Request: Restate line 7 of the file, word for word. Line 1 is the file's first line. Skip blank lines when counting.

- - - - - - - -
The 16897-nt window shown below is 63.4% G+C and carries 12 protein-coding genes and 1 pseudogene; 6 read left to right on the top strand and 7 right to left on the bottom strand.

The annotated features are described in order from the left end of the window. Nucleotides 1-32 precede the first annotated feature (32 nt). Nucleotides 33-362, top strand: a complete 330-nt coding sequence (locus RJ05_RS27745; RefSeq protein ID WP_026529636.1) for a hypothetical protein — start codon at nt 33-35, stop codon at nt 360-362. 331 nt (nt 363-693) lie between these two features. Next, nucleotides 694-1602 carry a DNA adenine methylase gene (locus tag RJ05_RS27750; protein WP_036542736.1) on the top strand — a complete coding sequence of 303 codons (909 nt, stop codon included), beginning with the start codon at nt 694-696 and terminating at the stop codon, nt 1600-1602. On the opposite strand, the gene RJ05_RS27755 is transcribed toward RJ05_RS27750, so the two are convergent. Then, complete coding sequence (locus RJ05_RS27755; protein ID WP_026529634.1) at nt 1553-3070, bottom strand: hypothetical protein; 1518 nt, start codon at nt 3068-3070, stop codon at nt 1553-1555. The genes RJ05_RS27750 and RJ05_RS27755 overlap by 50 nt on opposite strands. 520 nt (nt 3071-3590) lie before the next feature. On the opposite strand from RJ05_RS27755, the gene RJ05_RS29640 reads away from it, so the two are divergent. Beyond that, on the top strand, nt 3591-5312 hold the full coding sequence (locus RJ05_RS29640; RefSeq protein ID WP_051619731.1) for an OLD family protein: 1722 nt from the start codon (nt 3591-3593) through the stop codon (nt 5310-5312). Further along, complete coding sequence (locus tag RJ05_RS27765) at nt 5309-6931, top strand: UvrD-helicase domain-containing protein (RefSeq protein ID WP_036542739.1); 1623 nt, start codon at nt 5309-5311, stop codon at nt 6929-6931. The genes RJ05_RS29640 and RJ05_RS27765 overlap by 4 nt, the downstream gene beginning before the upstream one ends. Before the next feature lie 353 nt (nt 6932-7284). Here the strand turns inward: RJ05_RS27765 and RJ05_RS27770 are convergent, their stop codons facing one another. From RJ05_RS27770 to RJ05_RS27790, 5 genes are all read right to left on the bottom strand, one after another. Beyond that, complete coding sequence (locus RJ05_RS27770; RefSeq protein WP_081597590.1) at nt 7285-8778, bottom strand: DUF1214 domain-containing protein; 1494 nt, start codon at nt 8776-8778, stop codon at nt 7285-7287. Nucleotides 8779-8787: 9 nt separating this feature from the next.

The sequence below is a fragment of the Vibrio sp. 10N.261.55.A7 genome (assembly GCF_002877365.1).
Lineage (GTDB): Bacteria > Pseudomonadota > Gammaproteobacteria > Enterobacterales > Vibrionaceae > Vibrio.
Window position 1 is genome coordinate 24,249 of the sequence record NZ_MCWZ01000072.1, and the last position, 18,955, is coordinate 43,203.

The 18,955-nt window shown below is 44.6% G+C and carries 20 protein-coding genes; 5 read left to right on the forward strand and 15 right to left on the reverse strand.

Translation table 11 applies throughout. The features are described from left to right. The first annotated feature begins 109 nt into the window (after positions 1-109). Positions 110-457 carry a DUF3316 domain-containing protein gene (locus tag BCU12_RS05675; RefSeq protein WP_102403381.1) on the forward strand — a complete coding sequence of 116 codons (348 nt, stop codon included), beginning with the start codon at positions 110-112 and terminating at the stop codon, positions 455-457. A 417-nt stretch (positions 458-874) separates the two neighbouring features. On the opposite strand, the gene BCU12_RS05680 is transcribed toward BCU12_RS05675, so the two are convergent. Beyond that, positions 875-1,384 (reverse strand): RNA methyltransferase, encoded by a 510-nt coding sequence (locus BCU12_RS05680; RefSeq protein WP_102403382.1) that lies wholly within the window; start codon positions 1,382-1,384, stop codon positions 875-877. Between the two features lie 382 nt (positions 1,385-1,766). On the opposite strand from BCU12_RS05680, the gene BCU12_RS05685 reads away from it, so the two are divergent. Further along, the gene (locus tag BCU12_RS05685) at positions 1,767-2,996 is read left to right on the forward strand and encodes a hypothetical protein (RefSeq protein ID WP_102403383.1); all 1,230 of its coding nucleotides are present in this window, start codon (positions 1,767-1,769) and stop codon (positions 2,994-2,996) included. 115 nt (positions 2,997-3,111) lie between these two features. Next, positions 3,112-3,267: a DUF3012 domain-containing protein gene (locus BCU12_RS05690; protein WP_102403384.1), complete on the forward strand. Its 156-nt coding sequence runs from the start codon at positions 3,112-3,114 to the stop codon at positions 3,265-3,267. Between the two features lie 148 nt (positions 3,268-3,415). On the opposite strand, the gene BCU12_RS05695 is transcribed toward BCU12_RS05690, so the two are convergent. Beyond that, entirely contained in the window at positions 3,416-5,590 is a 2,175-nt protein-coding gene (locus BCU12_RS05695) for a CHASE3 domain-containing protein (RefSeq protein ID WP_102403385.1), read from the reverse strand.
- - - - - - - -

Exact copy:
Translation table 11 applies throughout. The features are described from left to right. The first annotated feature begins 109 nt into the window (after positions 1-109). Positions 110-457 carry a DUF3316 domain-containing protein gene (locus tag BCU12_RS05675; RefSeq protein WP_102403381.1) on the forward strand — a complete coding sequence of 116 codons (348 nt, stop codon included), beginning with the start codon at positions 110-112 and terminating at the stop codon, positions 455-457. A 417-nt stretch (positions 458-874) separates the two neighbouring features. On the opposite strand, the gene BCU12_RS05680 is transcribed toward BCU12_RS05675, so the two are convergent. Beyond that, positions 875-1,384 (reverse strand): RNA methyltransferase, encoded by a 510-nt coding sequence (locus BCU12_RS05680; RefSeq protein WP_102403382.1) that lies wholly within the window; start codon positions 1,382-1,384, stop codon positions 875-877. Between the two features lie 382 nt (positions 1,385-1,766). On the opposite strand from BCU12_RS05680, the gene BCU12_RS05685 reads away from it, so the two are divergent. Further along, the gene (locus tag BCU12_RS05685) at positions 1,767-2,996 is read left to right on the forward strand and encodes a hypothetical protein (RefSeq protein ID WP_102403383.1); all 1,230 of its coding nucleotides are present in this window, start codon (positions 1,767-1,769) and stop codon (positions 2,994-2,996) included. 115 nt (positions 2,997-3,111) lie between these two features. Next, positions 3,112-3,267: a DUF3012 domain-containing protein gene (locus BCU12_RS05690; protein WP_102403384.1), complete on the forward strand. Its 156-nt coding sequence runs from the start codon at positions 3,112-3,114 to the stop codon at positions 3,265-3,267. Between the two features lie 148 nt (positions 3,268-3,415). On the opposite strand, the gene BCU12_RS05695 is transcribed toward BCU12_RS05690, so the two are convergent. Beyond that, entirely contained in the window at positions 3,416-5,590 is a 2,175-nt protein-coding gene (locus BCU12_RS05695) for a CHASE3 domain-containing protein (RefSeq protein ID WP_102403385.1), read from the reverse strand.